White Bar Owner Who Shot and Killed James Scurlock During a Protest Has Been Charged

A local prosecutor initially declined to charge Jake Gardner months ago.
James Scurlock II reacts to questions about the charges filed against Jake Gardner in the killing of Scurlock II's son, also named James Scurlock on Tuesday, Sept. 15, 2020, in Omaha, Neb. (Chris Machian/Omaha World-Herald via AP)

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Months after a local prosecutor declined to charge Jake Gardner, the white bar owner who shot and killed James Scurlock, a Black man, during an anti-racism protest in Omaha, a grand jury decided to indict him on felony charges including manslaughter.

On the night of May 30, Gardner argued with a group of protesters that included Scurlock outside his business. At some point, Scurlock jumped onto Gardner’s back, and Gardner said he shot the 22-year-old Black man out of fear for his life. But a grand jury examined evidence that undermined Gardner’s self-defense claim — including his own words and cellphone records — and ultimately decided to charge him with attempted first-degree assault, making terroristic threats, use of a firearm in commission of a felony, and manslaughter.


Gardner could face up to 95 years in prison if convicted on all the charges.

“The grand jury was able to have information from his cellphone, from his Facebook Messenger account, they were able to review video from inside Mr. Gardner’s business, and they were able to get evidence relative to Mr. Gardner’s state of mind,” special prosecutor Frederick Franklin, who led the grand jury, said Tuesday.

Franklin didn’t go into the details about the evidence, but he noted that the jury was presented with information “about activity that Jake Gardner was engaged in before even coming in contact with James Scurlock.”

The weekend of the protest, Gardner, a 38-year-old former Marine, had posted on Facebook that he’d “pull a military-style firewatch” at his bars, according to the Omaha World-Herald. A local bartender who knew Gardner and passed by for part of the confrontation also told the Washington Post in June that he heard Gardner saying, “Kiss my white ass,” and Gardner’s father yelling the “N-word.”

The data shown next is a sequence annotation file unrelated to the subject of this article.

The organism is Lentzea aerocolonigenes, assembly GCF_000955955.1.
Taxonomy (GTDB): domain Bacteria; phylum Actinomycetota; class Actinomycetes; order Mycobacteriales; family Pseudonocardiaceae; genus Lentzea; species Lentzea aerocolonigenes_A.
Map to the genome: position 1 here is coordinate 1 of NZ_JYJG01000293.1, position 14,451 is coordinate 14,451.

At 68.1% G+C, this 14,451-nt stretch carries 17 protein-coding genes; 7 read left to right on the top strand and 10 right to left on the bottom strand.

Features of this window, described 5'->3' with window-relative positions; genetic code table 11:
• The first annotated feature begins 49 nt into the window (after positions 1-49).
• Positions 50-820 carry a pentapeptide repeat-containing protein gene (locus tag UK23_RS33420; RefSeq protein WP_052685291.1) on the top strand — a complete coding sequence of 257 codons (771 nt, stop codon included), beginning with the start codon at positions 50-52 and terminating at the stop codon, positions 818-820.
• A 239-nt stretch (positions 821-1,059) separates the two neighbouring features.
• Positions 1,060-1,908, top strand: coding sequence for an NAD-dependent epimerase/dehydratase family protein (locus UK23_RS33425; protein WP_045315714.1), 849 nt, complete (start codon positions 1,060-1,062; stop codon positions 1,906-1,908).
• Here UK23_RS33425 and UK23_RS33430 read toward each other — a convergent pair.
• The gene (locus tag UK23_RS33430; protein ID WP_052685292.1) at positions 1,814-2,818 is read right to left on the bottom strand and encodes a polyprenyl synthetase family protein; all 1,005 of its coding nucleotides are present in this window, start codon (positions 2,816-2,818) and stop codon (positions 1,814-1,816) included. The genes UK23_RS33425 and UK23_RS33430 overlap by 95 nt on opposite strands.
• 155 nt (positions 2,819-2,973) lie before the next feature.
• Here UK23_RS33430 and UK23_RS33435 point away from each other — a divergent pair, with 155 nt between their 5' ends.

In June, armed with video clips and witness accounts from the fatal incident, Douglas County Attorney Don Kleine initially declined to charge Gardner, which spurred protests across the city that continued throughout the summer. Kleine said Gardner felt his life was in jeopardy, and that he’d asked Scurlock to get off him. Scurlock’s family pleaded for a grand jury, and Kleine, while standing by his decision, said he’d support that review. Franklin said Tuesday that he anticipated he’d come to the same conclusion as Kleine, though evidence changed his mind.


Franklin noted that the evidence went well beyond video footage from that night, which showed Gardner at one point flashing a gun at a group of people that included Scurlock during an argument that apparently began when Gardner’s father was shoved after pushing a protester. Gardner said, “Keep the fuck away from me” as he backed away, according to cellphone footage.

Surveillance footage showed that at least one person took him to the ground. Gardner fired two “warning shots” while on his back, and others ran away before Scurlock jumped on Gardner. Gardner, who described the struggle as a “chokehold,” then killed Scurlock by firing over his shoulder.

The Omaha Police Department interviewed approximately 60 people in its investigation into the incident, according to Franklin, who added that Gardner had threatened the use of deadly force without being threatened by deadly force from Scurlock or anyone else.

Justin Wayne, an attorney for the Scurlock family, said during a news conference that Tuesday wasn’t a “day for celebration” because of the stress on the family while they’ve waited for justice, and because of the persistent inequality in the city of Omaha.

“While this family is thankful, this family is also still frustrated that it took this process to occur,” Wayne said. “This was a rush to judgement, this was giving somebody the benefit of the doubt, this was putting on display the tale of two cities. We are thankful, and the family is supportive and happy about the support it received, but they’re often reminded of, ‘It shouldn’t have had to take this much.’”

Gardner told the World-Herald earlier this month that he’s not a racist. His attorney did not immediately respond to a VICE News request for comment.